“Because children’s ability to observe and perceive is unconscious, one does not notice how intensely and deeply the impressions coming from the surroundings enter their organization—not so much by way of various specific senses as through the general ‘sensory being’ of the child. It is generally known that the formation of the brain and of the nerves is completed by the change of teeth. During the first seven years, children’s nerve-and-sense organization, in its plasticity, could be likened to soft wax. During this time, not only do children receive the finest and most intimate impressions from the surroundings, but also, through the working of energy in the nerve-and-sense system, everything received unconsciously radiates and flows into the blood circulation, into the firmness and reliability of the breathing process, into the growth of the tissues, and into the formation of the muscles and skeleton. By means of the nerve-and-sense system, the body of children becomes like an imprint of the surroundings and, particularly, of the morality inherent in them.” —Rudolf Steiner
(Waldorf Education and Anthroposophy 2, p. 68)
The initial period of childhood is essentially about adapting to and incarnating on Earth and establishing a provisional balance between the “spiritual” and the “physical,” between the prenatal cosmic and the earthly factors. During this time, according to Rudolf Steiner, “all the forces of a child’s organization emanate from the neurosensory system.... By bringing respiration into harmony with neurosensory activity, we draw the spirit–soul element into the child’s physical life.”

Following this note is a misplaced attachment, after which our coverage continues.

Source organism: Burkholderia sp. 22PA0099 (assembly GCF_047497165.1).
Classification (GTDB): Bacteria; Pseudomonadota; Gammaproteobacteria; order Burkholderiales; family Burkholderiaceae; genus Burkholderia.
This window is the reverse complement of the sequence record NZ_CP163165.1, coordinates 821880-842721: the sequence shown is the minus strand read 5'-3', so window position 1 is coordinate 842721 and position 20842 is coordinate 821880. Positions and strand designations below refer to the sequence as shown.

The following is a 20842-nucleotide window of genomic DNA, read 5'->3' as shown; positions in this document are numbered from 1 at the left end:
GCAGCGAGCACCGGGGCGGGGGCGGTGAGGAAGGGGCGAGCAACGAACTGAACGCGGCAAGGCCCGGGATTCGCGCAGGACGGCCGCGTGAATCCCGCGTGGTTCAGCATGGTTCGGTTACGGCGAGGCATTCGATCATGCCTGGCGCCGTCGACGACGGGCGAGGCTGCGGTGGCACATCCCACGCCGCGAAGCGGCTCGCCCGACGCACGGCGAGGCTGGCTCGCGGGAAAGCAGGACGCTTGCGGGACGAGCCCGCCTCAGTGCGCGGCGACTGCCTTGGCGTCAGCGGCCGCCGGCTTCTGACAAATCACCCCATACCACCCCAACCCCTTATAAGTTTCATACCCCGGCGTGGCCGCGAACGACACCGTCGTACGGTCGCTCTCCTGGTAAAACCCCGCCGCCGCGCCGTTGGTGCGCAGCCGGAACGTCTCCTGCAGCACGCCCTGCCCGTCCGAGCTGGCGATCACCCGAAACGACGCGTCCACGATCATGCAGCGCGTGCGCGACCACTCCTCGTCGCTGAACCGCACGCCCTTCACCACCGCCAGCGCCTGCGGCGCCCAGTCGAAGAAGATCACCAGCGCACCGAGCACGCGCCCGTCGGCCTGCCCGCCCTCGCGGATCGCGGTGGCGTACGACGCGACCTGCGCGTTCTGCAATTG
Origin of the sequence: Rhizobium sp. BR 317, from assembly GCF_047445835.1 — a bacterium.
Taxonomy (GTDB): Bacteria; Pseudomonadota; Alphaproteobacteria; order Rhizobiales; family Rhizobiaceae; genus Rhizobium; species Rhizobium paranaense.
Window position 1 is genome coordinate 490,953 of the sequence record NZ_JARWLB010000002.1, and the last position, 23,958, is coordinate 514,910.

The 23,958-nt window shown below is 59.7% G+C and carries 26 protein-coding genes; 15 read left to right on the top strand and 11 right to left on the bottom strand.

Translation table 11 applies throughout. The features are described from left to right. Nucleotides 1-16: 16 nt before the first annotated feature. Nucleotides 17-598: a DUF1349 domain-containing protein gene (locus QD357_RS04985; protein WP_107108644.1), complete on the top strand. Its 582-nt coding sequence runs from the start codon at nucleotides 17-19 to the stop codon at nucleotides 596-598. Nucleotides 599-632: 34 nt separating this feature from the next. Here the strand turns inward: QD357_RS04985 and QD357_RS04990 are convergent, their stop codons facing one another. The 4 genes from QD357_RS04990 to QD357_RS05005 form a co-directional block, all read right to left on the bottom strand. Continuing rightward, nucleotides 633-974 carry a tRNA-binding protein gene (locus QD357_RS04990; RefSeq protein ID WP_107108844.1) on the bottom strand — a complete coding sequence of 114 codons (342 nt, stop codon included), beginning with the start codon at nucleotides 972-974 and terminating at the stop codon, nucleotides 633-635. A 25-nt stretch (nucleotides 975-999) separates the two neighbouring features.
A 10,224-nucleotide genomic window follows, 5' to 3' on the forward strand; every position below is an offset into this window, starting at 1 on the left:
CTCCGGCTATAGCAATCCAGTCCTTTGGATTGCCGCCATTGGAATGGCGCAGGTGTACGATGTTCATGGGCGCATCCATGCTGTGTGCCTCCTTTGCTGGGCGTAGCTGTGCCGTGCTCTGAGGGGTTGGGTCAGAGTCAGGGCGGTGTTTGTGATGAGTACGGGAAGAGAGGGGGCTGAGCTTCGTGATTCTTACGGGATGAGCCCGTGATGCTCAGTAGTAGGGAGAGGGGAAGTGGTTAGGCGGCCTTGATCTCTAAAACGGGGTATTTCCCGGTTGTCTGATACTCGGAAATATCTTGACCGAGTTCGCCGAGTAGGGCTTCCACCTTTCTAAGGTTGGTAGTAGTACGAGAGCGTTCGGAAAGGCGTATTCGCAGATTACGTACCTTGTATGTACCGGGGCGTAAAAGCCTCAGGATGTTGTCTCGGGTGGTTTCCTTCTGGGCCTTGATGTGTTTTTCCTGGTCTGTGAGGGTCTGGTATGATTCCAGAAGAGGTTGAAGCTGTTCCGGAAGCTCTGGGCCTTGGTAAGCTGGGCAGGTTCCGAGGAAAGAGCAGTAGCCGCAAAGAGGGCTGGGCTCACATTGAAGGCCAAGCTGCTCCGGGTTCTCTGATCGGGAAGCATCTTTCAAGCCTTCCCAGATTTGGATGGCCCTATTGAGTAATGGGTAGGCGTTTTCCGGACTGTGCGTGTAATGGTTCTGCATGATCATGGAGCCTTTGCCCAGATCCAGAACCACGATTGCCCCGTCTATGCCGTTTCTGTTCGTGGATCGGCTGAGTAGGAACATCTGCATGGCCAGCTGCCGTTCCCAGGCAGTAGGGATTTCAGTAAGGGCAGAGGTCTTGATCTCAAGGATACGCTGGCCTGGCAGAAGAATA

Peter Selg investigates how children’s early experience of the world begins as an undifferentiated sensory relationship to their phenomenological environment. This aspect of a child’s incarnation leads to learning through imitation and to the process of recognizing “the Other” as a separate entity with which to interact.
In this cogent work, Peter Selg describes the early stages of childhood from the perspectives of conventional scientific and spiritual-scientific—anthropological and anthroposophic—research with the purpose of encouraging a new educational attitude in working with young children. In his numerous references to early childhood development, this was Rudolf Steiner’s most important and urgent purpose.
The Incarnation Process in the First Seven Years
The Imitation Process: “Like an Eye that Touches”
The “Other” as Active Opposite Counterpart
Education: The Challenge and the Approach
This book was originally published in German asDas Kind als Sinnes-Organ: Zum anthroposophischen Verständnis der Nachahmungsprozesse(Verlag des Ita Wegman Instituts, Arlesheim, Switzerland, 2015).